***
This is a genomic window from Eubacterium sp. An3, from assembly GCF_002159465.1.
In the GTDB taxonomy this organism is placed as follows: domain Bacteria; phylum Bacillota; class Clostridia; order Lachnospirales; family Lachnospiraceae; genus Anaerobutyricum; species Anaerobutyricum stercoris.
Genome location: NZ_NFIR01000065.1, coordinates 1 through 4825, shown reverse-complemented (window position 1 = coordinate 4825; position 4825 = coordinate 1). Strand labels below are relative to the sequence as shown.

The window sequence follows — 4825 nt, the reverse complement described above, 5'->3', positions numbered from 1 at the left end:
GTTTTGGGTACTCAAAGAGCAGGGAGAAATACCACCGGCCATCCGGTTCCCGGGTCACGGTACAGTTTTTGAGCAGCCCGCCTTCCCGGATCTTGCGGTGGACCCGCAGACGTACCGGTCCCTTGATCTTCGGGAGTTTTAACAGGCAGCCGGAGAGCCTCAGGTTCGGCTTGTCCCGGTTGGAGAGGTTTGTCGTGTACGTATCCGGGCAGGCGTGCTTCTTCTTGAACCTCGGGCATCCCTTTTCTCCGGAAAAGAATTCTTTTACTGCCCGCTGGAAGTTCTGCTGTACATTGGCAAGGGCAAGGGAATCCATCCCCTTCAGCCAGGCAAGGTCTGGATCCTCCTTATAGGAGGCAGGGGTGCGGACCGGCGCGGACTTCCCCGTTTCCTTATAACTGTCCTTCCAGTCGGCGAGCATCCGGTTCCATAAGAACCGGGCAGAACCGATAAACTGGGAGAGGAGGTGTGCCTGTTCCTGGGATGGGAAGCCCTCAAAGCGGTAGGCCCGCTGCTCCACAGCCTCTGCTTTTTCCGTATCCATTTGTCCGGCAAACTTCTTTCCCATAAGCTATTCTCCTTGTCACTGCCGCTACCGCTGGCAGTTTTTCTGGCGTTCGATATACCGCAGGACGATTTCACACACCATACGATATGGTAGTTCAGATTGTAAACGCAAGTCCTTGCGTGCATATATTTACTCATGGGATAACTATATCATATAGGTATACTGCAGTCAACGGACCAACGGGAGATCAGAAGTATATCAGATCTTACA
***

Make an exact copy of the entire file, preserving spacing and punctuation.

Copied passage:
This is a genomic window from Eubacterium sp. An3, from assembly GCF_002159465.1.
In the GTDB taxonomy this organism is placed as follows: domain Bacteria; phylum Bacillota; class Clostridia; order Lachnospirales; family Lachnospiraceae; genus Anaerobutyricum; species Anaerobutyricum stercoris.
Genome location: NZ_NFIR01000065.1, coordinates 1 through 4825, shown reverse-complemented (window position 1 = coordinate 4825; position 4825 = coordinate 1). Strand labels below are relative to the sequence as shown.

The window sequence follows — 4825 nt, the reverse complement described above, 5'->3', positions numbered from 1 at the left end:
GTTTTGGGTACTCAAAGAGCAGGGAGAAATACCACCGGCCATCCGGTTCCCGGGTCACGGTACAGTTTTTGAGCAGCCCGCCTTCCCGGATCTTGCGGTGGACCCGCAGACGTACCGGTCCCTTGATCTTCGGGAGTTTTAACAGGCAGCCGGAGAGCCTCAGGTTCGGCTTGTCCCGGTTGGAGAGGTTTGTCGTGTACGTATCCGGGCAGGCGTGCTTCTTCTTGAACCTCGGGCATCCCTTTTCTCCGGAAAAGAATTCTTTTACTGCCCGCTGGAAGTTCTGCTGTACATTGGCAAGGGCAAGGGAATCCATCCCCTTCAGCCAGGCAAGGTCTGGATCCTCCTTATAGGAGGCAGGGGTGCGGACCGGCGCGGACTTCCCCGTTTCCTTATAACTGTCCTTCCAGTCGGCGAGCATCCGGTTCCATAAGAACCGGGCAGAACCGATAAACTGGGAGAGGAGGTGTGCCTGTTCCTGGGATGGGAAGCCCTCAAAGCGGTAGGCCCGCTGCTCCACAGCCTCTGCTTTTTCCGTATCCATTTGTCCGGCAAACTTCTTTCCCATAAGCTATTCTCCTTGTCACTGCCGCTACCGCTGGCAGTTTTTCTGGCGTTCGATATACCGCAGGACGATTTCACACACCATACGATATGGTAGTTCAGATTGTAAACGCAAGTCCTTGCGTGCATATATTTACTCATGGGATAACTATATCATATAGGTATACTGCAGTCAACGGACCAACGGGAGATCAGAAGTATATCAGATCTTACA